Wednesday, 4 December 2013

A Culture of Openness – Essential for Survival, Key to Growth

Ask five people what they associate with ‘a culture of openness’, and you may well get five quite different responses. For example:

  • Where you receive information timely, and through the appropriate channels
  • A culture where people can speak up
  • An environment where new ideas are appreciated, encouraged even
  • With views of employees actively invited
  • Where there is a sense of informality, with minimal barriers between functions, or - importantly! - between hierarchies

Of course, in a true culture of openness, all of the above apply. Yet, have a look at your own organisation, and ask yourself: if each of the above was worth 20 points, what would your organisation score? My guess is very few of you will get to the full 100, or 80 even. 60 maybe? Just 40? Even less than that? Oh dear!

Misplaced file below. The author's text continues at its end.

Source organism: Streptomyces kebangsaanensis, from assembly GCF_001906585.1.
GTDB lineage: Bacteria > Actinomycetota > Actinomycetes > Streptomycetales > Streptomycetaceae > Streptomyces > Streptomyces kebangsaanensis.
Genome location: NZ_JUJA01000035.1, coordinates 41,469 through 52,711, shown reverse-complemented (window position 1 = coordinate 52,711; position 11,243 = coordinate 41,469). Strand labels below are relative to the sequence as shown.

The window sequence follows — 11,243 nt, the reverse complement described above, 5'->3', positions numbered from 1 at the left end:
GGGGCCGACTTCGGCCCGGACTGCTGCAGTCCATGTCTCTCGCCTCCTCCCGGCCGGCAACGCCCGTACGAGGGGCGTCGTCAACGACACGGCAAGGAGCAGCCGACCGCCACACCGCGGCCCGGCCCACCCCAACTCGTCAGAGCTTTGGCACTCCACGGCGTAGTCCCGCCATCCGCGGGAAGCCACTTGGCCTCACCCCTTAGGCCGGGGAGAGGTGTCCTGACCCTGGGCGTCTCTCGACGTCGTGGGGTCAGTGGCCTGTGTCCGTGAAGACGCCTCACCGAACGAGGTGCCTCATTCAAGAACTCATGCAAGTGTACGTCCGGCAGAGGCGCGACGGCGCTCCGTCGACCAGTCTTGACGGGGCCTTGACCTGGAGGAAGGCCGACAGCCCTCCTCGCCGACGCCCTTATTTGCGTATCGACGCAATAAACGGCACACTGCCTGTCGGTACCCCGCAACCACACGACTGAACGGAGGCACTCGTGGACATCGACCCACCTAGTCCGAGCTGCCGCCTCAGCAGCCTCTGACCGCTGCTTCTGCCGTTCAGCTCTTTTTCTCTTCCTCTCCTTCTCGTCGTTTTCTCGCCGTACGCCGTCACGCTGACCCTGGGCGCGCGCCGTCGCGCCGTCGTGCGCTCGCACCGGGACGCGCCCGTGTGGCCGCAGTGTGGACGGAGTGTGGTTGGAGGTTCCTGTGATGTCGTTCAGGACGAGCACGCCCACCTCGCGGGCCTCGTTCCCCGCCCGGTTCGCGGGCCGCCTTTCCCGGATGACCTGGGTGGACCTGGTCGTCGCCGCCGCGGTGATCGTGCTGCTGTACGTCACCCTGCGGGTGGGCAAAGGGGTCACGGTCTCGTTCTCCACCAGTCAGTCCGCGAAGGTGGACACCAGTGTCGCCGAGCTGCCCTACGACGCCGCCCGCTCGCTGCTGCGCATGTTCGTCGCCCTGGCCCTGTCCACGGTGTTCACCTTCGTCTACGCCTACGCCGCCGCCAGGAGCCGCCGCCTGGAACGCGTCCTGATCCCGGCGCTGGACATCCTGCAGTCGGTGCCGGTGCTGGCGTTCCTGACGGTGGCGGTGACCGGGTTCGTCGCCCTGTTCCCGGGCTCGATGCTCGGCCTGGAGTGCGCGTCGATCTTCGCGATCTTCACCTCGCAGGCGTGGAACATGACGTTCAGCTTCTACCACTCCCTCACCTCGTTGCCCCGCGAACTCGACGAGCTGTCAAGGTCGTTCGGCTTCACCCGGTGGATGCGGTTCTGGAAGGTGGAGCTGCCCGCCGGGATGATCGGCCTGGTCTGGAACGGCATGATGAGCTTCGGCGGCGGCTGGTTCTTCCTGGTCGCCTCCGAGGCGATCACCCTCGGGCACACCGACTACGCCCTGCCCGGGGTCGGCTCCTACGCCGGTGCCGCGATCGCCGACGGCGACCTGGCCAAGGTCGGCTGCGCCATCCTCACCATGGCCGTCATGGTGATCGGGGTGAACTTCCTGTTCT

And yet, the evidence that openness is key to success is overwhelming. And not just in the workplace; in your day to day interaction with friends and family, in your role as a Treasurer of the local Amateur Dramatics Society, or in virtually any scenario you can think of, a culture of openness is essential for things to 'work'. Well, unless you are employed by MI5 maybe…

In a different context, just look at the level of nations: take any measure focusing on democracy and freedom of speech (check for example  or, and what will undoubtedly strike you is the overwhelming correlation between levels of democracy and freedom of speech on one hand, and wellbeing and economic prosperity on the other. If you are reading this Messrs Putin, Jinping, Il-Sung, Mugabe, and other assorted autocrats, please take note!